The city manager is one of the most powerful positions in local government, serving as an advisor to the mayor and city council and carrying out their policy decisions. They’re also a key player in putting together a billion-dollar-plus annual budget.
The critical position has been filled by an interim city manager for most of Lucas’ tenure as mayor. Lucas appointed Earnest Rouse to fill the role temporarily after longtime city manager Troy Schulte left to join Jackson County government in December 2019.
In his public interview with the city council and civic leaders October 2, where he discussed topics ranging from his relationship with the police department cost-cutting measure he helped enact in Jersey City to respond to the COVID-19 pandemic.
Kansas City officials have been involved in years-long debates over the use of incentives, often in the form of tax breaks, to lure developers to the city.
Platt said in Jersey City, they’ve used incentives only in targeted areas that need development and only for the first few projects. He says they eventually stop offering incentives once the initial investment is made.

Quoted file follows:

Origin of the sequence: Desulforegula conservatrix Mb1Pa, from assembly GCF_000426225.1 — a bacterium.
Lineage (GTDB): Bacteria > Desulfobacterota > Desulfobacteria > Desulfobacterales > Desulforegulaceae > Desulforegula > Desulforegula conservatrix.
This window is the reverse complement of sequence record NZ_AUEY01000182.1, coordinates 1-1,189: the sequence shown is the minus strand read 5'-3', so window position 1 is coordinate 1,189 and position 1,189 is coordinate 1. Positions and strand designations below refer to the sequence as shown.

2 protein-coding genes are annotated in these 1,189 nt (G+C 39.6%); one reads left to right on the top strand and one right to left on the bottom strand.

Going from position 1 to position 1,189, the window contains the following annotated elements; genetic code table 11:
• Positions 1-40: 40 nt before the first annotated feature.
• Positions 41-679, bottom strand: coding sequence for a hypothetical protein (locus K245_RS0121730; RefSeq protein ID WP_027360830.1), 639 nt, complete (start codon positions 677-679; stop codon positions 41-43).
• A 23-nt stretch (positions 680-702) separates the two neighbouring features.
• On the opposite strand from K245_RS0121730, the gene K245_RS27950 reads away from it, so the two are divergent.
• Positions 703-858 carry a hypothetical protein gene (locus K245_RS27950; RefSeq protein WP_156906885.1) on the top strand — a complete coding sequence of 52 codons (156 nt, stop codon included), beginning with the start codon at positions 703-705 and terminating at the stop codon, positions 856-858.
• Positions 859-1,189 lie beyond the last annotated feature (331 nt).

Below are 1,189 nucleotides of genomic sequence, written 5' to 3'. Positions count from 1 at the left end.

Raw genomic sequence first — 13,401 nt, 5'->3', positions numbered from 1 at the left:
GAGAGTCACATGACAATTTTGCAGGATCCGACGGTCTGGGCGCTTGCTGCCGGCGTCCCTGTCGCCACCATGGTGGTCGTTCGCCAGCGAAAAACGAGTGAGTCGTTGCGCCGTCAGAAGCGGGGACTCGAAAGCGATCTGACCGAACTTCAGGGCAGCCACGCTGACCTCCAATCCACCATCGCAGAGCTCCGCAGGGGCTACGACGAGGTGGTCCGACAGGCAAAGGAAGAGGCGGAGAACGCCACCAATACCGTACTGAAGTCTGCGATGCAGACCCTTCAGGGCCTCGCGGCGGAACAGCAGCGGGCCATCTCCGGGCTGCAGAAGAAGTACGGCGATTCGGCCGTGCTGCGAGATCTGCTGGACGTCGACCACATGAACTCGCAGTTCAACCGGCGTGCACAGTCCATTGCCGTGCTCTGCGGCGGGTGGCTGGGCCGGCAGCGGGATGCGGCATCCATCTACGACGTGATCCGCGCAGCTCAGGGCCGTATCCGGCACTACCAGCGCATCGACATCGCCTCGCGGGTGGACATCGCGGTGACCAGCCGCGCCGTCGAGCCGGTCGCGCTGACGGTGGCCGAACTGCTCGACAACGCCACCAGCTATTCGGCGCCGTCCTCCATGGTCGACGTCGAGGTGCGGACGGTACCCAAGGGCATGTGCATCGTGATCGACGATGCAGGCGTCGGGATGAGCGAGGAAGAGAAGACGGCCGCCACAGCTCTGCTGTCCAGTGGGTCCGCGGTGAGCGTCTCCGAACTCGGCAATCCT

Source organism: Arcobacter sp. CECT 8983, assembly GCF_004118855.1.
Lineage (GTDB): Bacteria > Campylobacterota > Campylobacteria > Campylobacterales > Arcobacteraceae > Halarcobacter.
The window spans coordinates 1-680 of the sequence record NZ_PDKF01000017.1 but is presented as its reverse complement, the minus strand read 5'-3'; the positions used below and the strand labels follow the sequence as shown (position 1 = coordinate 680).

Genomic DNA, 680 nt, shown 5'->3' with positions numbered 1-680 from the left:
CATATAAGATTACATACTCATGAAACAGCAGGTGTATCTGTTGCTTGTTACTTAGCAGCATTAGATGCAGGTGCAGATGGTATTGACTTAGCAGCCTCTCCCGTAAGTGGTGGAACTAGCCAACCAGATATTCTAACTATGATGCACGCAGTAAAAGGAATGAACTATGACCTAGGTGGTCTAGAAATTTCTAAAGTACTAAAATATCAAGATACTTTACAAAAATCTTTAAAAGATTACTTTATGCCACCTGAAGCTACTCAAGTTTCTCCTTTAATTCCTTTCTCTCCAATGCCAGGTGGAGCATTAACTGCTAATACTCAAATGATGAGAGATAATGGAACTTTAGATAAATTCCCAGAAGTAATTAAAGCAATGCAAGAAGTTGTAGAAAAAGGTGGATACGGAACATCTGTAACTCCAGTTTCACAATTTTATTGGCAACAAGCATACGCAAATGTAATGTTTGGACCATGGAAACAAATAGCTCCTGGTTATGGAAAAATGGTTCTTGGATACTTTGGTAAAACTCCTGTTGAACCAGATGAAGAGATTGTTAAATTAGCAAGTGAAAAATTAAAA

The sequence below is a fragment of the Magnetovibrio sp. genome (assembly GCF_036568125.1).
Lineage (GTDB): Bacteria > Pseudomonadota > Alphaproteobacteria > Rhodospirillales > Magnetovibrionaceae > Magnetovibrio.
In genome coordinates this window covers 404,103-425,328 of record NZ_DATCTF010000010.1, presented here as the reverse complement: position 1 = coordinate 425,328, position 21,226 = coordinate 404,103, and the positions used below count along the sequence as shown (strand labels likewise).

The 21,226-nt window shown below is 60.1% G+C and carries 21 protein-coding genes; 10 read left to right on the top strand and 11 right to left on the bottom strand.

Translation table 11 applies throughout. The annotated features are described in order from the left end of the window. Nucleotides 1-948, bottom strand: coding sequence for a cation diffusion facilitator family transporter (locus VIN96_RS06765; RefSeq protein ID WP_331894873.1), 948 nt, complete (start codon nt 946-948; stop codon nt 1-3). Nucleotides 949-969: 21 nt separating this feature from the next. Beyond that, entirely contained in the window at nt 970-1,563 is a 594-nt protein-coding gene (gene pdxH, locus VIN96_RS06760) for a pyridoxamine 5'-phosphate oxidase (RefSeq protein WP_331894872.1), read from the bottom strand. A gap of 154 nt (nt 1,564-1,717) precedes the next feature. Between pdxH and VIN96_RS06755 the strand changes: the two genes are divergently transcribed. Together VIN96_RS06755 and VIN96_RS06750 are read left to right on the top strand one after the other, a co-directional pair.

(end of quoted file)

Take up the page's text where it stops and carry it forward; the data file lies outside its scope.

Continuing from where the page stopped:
Platt said the city was also able to save money amid the economic downturn by making small, targeted cuts to city departments rather than across-the-board cuts. He also said they used their existing workforce to take care of some of the unexpected costs, like delivering meals to senior citizens and students.
“So instead of spending more money to set up new types of delivery processes and hire people to do that, we used our existing employees to not have to spend those extra dollars,” Platt said.
If approved, Platt is expected to begin his role as city manager on January 4, 2021.